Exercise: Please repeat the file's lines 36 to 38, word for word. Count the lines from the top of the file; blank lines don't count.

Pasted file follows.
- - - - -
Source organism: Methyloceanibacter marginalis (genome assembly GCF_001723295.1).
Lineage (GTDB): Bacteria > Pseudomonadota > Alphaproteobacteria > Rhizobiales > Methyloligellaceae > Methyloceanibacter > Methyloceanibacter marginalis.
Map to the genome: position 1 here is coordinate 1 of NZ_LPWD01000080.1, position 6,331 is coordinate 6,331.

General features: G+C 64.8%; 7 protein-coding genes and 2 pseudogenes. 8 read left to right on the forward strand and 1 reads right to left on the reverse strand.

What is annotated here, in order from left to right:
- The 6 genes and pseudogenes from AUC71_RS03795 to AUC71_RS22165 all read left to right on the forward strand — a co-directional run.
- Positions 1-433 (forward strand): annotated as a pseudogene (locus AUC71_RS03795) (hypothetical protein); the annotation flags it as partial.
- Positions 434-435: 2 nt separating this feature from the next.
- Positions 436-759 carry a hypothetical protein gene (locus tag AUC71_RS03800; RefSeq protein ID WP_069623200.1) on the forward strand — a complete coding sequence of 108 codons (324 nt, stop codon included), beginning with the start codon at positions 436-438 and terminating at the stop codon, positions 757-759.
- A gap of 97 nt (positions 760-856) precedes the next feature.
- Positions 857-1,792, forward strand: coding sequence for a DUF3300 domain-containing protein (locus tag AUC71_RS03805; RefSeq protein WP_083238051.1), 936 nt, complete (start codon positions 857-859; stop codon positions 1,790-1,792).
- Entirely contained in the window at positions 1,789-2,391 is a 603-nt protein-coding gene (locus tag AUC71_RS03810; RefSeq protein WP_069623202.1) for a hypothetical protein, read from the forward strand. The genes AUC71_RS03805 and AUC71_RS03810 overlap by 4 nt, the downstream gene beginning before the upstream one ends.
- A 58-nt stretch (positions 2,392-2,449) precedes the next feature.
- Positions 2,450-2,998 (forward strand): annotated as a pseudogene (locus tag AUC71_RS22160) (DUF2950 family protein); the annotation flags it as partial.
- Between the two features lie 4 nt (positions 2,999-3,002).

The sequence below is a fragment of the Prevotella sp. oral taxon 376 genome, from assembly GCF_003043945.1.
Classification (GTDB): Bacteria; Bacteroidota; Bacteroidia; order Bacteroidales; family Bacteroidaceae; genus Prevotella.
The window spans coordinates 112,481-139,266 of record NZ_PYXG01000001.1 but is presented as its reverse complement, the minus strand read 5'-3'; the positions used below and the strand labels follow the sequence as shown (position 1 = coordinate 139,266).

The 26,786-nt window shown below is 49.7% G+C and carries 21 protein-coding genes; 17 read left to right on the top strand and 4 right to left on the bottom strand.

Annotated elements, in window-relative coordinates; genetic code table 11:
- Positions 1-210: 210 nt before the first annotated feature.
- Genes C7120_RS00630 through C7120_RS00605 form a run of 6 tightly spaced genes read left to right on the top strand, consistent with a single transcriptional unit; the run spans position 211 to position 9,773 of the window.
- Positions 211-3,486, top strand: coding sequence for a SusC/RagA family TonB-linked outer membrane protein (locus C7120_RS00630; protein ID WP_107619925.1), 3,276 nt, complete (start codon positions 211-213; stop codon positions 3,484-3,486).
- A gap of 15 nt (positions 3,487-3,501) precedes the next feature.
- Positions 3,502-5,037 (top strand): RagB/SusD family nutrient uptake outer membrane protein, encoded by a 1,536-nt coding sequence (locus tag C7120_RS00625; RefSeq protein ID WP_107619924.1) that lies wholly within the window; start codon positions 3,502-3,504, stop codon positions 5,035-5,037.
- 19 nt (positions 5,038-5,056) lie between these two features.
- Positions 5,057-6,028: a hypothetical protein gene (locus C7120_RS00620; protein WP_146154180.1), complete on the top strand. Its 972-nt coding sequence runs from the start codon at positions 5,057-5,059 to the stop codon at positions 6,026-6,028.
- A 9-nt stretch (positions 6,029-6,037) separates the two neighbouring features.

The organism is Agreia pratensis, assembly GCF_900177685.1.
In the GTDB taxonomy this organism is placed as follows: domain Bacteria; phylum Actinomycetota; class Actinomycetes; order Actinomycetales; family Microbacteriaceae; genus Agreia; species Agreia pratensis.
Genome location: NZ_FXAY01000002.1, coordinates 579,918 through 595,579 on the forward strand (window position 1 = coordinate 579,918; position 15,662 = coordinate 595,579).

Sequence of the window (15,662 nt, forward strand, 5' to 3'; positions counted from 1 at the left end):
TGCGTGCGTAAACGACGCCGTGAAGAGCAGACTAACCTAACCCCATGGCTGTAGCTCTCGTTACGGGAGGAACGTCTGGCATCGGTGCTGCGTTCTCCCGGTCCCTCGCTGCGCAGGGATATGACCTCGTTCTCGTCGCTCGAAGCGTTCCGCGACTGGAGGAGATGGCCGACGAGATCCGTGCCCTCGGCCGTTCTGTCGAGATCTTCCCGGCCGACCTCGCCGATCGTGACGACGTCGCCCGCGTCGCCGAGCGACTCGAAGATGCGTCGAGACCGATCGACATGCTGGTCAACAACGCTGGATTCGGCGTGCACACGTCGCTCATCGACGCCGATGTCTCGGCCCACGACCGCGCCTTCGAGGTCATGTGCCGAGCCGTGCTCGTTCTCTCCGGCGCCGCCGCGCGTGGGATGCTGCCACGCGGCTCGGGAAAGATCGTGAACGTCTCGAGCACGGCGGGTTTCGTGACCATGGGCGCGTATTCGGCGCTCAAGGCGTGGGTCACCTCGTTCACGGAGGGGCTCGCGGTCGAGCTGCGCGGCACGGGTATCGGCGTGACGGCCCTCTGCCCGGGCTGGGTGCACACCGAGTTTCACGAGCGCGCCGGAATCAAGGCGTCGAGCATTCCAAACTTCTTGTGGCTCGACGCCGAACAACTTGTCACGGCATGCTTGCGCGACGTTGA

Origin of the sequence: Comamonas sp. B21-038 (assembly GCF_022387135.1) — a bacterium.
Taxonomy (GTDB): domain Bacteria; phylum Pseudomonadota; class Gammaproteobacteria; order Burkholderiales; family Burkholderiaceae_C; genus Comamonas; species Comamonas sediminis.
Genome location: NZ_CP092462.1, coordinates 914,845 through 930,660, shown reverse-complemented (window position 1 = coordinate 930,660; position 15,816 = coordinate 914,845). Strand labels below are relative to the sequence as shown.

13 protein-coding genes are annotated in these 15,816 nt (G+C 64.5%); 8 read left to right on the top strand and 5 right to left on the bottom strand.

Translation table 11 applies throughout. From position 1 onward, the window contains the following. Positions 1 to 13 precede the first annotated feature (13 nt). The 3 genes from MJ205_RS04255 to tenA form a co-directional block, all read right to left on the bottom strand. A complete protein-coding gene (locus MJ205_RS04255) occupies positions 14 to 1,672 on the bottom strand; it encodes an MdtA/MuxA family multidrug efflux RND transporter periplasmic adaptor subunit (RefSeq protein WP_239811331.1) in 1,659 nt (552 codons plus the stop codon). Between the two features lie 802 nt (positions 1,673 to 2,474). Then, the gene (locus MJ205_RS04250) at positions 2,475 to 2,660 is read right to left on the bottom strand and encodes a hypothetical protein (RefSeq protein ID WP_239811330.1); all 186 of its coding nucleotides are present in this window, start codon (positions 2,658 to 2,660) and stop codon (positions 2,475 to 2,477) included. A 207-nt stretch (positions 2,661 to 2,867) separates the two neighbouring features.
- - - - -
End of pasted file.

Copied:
Genome location: NZ_CP092462.1, coordinates 914,845 through 930,660, shown reverse-complemented (window position 1 = coordinate 930,660; position 15,816 = coordinate 914,845). Strand labels below are relative to the sequence as shown.

13 protein-coding genes are annotated in these 15,816 nt (G+C 64.5%); 8 read left to right on the top strand and 5 right to left on the bottom strand.

Translation table 11 applies throughout. From position 1 onward, the window contains the following. Positions 1 to 13 precede the first annotated feature (13 nt). The 3 genes from MJ205_RS04255 to tenA form a co-directional block, all read right to left on the bottom strand. A complete protein-coding gene (locus MJ205_RS04255) occupies positions 14 to 1,672 on the bottom strand; it encodes an MdtA/MuxA family multidrug efflux RND transporter periplasmic adaptor subunit (RefSeq protein WP_239811331.1) in 1,659 nt (552 codons plus the stop codon). Between the two features lie 802 nt (positions 1,673 to 2,474). Then, the gene (locus MJ205_RS04250) at positions 2,475 to 2,660 is read right to left on the bottom strand and encodes a hypothetical protein (RefSeq protein ID WP_239811330.1); all 186 of its coding nucleotides are present in this window, start codon (positions 2,658 to 2,660) and stop codon (positions 2,475 to 2,477) included. A 207-nt stretch (positions 2,661 to 2,867) separates the two neighbouring features.